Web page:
Mustering up courage, I wait out the day in a sunny cafe, the world gaping from the windows. Hard drinks in the afternoon as I rehearse what I am going to say. Once escorted out of a bar by the beach, blacked out; now shakes of a different kind. One more drink to champion the everyday in me and perfect a worked-on effortlessness. Long swallow, with minutes to go I survey the site, twice, then one more time around the block to let the alcohol seep down to my fingertips. The world still gawking, the cosmos on high alert, all doors waiting to be opened.
I enter into society an unfinished man. In the rush of new encounters I am swept away by those who like rapids to my defiant rock, slam. The bottle in hand is the only tactile reality, if I stay quiet, may disappear completely. So I start talking to these faces, discolored ambient sockets of life, circuits of words blinking on and off, carrying on their own conversation. I am on fire, burning through a field of words in search of an anecdote. How cheaply my soul is given to break the ice, to those in the heat of energy expended playing out their reciprocating gestures, but off hours, in sober shops, to pass as strangers.
At some kink in the night, the attention bends back on me. A drunken woman I scarcely knew in high school but knows me apparently, in slurred celebration to talents I one time had, confesses an affection to me and my art. How loudly important both were to her imagined life, though I am almost certain she has me confused with someone else. But does it matter? Who am I in that moment anyways, but the reflection of some salved disquiet to bear witness to. There and always tucked in our own cells, clinking the bars with our glasses, wafting odes to some nostalgic past when we were free and formless, to be anything conjured now.
A glass raised in toast: long may we live to conceive our sad histories, to quake in love over nothing at all, live wholly in the dimples and freckles of time, and accept the wild varieties that wish to claim us!
Before the revelation wears off, I am released back into the fray. Happily evaporating beneath the timid stars, I leave absorbed, an errant thought in someone’s misremembered memory.
“But my self-imposed exile from life’s actions and objectives and my attempt to break off all contact with things led precisely to what I tried to escape. I didn’t want to feel life or to touch anything real, for the experience of my temperament in contact with the world had taught me that the sensation of life was always painful to me. But in isolating myself to avoid that contact, I exacerbated my already overwrought sensibility. If it were possible to cut off completely all contact with things, then my sensibility would pose no problem. But this total isolation cannot be achieved. However little I do, I still breathe; however little I act, I still move. And so, having exacerbated my sensibility through isolation, I found that the tiniest things, which even for me had been perfectly innocuous, began to wrack me like catastrophes. I chose the wrong method of escape. I fled via an uncomfortable and roundabout route to end up at the same place I’d started from, with the fatigue of my journey added to the horror of living there.”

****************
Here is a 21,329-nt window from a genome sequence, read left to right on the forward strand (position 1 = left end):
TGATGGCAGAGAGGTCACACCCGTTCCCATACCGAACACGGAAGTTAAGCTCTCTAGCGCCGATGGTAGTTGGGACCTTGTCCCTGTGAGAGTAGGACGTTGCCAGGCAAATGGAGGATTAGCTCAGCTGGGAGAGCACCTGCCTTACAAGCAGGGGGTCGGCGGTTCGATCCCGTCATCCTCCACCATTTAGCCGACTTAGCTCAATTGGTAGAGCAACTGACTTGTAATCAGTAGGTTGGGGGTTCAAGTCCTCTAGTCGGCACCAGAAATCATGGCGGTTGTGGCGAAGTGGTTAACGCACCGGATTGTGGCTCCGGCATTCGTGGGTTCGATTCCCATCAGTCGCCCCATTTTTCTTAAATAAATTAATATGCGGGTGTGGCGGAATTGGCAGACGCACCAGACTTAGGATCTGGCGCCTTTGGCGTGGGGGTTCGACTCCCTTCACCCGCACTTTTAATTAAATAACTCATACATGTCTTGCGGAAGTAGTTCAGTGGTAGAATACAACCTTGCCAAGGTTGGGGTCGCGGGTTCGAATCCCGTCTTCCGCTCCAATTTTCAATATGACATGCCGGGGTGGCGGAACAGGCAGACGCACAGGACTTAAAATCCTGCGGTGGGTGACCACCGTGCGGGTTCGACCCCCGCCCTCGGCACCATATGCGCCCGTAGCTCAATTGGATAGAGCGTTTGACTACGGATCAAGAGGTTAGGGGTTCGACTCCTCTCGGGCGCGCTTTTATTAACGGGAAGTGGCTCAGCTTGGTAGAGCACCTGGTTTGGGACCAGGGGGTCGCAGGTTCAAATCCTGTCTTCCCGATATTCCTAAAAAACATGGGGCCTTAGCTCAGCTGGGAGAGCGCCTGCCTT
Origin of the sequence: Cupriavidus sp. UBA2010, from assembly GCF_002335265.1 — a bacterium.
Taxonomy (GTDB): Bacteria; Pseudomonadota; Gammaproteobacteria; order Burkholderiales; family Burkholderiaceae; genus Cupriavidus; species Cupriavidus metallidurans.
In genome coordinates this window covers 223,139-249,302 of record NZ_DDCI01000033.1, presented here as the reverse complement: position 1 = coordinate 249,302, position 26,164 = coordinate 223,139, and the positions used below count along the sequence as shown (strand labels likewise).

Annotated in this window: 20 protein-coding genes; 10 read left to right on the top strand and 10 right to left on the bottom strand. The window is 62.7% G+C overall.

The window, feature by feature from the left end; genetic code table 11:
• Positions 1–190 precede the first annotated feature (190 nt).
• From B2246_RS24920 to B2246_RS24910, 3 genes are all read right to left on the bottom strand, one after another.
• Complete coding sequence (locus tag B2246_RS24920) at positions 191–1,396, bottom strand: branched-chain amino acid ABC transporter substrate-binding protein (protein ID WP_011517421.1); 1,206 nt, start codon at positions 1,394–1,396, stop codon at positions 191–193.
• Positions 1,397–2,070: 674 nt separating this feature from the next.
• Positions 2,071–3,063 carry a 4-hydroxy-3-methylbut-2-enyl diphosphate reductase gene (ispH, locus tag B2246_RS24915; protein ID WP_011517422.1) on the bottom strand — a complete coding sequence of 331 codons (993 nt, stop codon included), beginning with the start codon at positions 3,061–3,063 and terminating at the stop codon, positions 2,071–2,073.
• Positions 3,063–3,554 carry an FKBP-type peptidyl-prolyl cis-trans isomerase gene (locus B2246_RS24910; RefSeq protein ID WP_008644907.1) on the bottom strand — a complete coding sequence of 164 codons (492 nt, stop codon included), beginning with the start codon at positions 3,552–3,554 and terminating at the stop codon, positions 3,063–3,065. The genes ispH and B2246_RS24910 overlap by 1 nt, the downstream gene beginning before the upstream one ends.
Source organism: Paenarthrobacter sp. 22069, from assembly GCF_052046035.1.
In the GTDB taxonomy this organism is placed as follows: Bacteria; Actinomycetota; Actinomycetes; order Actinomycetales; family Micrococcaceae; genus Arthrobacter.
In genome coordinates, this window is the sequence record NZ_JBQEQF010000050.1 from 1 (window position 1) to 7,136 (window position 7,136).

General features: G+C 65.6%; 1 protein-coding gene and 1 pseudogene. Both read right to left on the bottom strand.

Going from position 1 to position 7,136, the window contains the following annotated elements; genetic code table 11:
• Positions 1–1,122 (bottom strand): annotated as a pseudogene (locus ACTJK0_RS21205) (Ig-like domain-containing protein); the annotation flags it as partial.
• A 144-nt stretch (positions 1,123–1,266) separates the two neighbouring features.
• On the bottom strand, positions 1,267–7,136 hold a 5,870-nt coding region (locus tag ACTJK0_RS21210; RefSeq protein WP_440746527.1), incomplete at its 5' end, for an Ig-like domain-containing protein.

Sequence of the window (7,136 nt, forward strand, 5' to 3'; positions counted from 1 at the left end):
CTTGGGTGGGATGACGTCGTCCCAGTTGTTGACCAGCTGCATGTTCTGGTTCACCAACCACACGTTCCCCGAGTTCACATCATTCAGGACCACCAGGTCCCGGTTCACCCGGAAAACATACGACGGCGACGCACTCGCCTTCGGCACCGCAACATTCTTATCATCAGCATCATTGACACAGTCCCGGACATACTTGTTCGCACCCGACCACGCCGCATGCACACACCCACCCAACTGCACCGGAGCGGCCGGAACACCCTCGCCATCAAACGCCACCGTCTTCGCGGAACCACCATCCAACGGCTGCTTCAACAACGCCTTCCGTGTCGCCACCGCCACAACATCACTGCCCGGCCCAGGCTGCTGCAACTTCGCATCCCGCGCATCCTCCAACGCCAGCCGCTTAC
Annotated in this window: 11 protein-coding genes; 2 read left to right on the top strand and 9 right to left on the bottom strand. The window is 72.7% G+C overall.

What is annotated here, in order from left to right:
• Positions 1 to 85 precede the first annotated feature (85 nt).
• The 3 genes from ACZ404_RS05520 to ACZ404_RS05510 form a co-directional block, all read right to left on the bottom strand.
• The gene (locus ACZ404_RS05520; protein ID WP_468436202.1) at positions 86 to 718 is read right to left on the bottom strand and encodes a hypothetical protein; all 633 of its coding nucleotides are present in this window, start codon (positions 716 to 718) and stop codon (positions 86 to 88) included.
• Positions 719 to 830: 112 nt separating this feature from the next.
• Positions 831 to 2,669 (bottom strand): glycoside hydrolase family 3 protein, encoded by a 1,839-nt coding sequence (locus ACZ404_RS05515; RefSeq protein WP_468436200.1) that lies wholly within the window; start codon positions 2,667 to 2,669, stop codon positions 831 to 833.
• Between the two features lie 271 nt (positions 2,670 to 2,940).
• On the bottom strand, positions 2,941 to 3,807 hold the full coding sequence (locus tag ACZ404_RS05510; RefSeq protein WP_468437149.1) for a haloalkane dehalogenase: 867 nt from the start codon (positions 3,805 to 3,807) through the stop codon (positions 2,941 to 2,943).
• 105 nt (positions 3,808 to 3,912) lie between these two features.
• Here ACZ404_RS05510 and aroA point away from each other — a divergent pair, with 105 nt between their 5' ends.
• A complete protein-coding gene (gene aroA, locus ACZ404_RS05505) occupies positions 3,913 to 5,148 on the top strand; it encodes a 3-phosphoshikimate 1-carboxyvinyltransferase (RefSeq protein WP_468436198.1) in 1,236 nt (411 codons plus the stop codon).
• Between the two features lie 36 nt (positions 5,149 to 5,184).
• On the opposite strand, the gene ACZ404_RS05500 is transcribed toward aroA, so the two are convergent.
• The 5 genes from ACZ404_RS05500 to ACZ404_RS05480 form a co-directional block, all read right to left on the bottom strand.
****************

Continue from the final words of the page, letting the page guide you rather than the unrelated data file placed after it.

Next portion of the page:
The Book of Disquiet - Fernando Pessoa (chapter 462)
Been writing something for a month, writing, revising, writing, revising. What was the point? Fernando said it long ago and better than I could ever try to. ”weary of gods just about to exist”… ahhhhhh.
Fernando Pessoa (The Book of Disquiet)
I was born in a time when the majority of young people had lost faith in God, for the same reason their elders had had it – without knowing why. And since the human spirit naturally tends to make judgments based on feeling instead of reason, most of those young people chose Humanity to replace God. I, however, am the sort of person who is always on the fringe of what he belongs to, seeing not only the multitude he’s a part of but also the wide-open spaces around it. that’s why I didn’t give up God as completely as they did, and I never accepted Humanity. I reasoned that God, while improbable, might exist, in which case he should be worshipped; whereas Humanity, being a mere biological idea and signifying nothing more than the animal species we belong to, was no more deserving of worship than any other animal species. The cult of Humanity, with its rites of Freedom and Equality always struck me as a revival of those ancient cults in which gods were like animals or had animal heads.
And so, not knowing how to believe in God and unable to believe in an aggregate of animals, I, along with other people on the fringe, kept a distance from things, a distance commonly called Decadence. Decadence is the total loss of unconsciousness, which is the very basis of life. Could it think, the heart would stop beating.
For those few like me who live without knowing how to have life, what’s left but renunciation as our way and contemplation as our destiny? Not knowing nor able to know what religious life is, since faith isn’t acquired through reason, and unable to have faith in or even react to the abstract notion of man, we’re left with the aesthetic contemplation of life as our reason for having a soul.”
Fernando Pessoa, opening paragraphs of THE BOOK OF DISQUIET
“Only what we dream is what we truly are, because all the rest, having been realized, belongs to the world and to everyone.”
Fernando Pessoa - The Book of Disquiet (via gwyon)
Fernando Pessoa - The Book of Disquiet